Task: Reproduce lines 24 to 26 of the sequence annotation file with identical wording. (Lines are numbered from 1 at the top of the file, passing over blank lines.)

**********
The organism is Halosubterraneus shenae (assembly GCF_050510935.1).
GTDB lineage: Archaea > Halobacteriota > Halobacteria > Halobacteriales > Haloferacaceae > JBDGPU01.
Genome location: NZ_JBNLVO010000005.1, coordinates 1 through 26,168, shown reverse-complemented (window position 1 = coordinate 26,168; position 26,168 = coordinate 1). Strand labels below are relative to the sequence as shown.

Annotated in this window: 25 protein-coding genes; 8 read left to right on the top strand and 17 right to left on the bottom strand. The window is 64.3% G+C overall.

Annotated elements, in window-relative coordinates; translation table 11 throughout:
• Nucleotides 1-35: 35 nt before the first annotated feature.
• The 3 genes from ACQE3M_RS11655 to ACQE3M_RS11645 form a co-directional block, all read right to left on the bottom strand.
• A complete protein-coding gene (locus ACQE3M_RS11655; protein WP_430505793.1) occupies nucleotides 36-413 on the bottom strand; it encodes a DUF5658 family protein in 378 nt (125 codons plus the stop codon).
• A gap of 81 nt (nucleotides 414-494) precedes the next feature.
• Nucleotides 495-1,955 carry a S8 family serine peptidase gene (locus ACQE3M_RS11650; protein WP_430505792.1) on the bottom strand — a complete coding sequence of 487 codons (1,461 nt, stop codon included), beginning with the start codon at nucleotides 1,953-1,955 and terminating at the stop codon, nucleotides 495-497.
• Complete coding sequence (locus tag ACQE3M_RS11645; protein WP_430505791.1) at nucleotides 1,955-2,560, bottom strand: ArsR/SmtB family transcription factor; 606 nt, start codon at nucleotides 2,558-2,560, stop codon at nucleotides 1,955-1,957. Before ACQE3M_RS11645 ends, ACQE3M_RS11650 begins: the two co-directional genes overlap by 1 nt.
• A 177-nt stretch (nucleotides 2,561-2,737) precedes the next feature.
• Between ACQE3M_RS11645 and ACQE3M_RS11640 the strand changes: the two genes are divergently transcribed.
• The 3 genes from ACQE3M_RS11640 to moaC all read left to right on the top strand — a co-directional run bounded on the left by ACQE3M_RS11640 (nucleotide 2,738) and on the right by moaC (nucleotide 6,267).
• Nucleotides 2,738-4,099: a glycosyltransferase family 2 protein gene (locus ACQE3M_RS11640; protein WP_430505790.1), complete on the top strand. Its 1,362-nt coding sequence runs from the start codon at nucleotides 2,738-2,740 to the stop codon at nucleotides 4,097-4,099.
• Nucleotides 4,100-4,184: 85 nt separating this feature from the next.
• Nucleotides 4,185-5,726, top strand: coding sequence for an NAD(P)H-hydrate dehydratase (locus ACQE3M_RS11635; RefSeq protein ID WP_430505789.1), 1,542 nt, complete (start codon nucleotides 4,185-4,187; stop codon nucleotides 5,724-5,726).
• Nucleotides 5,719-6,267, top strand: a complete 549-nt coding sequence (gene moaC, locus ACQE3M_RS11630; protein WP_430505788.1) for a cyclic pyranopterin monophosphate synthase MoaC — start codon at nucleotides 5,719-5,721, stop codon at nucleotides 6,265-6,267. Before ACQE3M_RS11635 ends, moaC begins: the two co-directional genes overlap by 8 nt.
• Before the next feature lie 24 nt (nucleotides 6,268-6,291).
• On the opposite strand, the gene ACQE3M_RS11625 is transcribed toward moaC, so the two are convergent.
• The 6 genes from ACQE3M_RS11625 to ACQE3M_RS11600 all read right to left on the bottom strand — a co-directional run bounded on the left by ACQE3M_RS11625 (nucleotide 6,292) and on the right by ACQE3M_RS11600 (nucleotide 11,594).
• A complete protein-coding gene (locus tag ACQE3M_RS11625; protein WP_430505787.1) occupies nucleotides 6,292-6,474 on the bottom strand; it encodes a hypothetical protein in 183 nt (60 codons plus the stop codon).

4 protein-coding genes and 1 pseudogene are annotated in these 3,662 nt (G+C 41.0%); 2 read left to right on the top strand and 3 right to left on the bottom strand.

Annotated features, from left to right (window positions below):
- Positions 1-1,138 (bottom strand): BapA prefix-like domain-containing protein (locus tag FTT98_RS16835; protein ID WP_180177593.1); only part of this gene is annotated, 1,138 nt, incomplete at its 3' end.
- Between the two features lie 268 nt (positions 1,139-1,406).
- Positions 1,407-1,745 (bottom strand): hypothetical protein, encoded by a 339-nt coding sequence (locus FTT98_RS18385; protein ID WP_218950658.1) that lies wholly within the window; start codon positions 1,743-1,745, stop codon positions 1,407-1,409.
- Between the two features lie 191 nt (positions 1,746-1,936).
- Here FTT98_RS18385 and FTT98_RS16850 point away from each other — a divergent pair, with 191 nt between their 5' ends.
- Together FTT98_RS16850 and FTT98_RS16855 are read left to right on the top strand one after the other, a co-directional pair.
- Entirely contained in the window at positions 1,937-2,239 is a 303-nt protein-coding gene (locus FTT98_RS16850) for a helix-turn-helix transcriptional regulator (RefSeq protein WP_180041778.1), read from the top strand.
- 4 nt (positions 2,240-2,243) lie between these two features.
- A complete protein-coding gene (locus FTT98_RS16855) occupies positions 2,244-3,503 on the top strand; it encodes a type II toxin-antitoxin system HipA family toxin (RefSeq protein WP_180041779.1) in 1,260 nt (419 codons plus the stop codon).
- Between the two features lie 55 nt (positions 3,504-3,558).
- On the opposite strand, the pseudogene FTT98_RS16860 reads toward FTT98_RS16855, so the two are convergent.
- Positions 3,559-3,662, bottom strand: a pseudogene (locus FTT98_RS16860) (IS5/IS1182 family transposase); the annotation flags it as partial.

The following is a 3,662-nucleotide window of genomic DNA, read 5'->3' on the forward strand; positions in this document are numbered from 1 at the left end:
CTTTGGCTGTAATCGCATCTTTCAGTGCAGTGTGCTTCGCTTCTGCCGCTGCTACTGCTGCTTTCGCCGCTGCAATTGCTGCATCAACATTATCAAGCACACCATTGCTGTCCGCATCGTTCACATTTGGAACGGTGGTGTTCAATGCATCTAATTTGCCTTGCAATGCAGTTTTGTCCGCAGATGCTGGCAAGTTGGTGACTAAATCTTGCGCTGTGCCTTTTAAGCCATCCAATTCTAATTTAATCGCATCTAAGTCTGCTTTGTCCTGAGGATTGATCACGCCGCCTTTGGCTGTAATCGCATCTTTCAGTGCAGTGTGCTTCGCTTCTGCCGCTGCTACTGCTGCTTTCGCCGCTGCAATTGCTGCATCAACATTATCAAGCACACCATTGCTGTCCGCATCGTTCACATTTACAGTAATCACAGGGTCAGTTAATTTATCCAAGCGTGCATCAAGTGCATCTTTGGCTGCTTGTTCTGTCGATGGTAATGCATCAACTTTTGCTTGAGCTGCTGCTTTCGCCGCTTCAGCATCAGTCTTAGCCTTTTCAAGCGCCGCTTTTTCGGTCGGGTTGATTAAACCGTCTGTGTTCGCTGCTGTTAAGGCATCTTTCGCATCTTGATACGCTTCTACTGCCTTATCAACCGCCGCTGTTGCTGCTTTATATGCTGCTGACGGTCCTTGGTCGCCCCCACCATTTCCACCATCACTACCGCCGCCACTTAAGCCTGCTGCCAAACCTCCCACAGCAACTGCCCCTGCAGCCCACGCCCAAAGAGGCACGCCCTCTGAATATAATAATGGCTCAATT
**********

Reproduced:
Annotated features, from left to right (window positions below):
- Positions 1-1,138 (bottom strand): BapA prefix-like domain-containing protein (locus tag FTT98_RS16835; protein ID WP_180177593.1); only part of this gene is annotated, 1,138 nt, incomplete at its 3' end.
- Between the two features lie 268 nt (positions 1,139-1,406).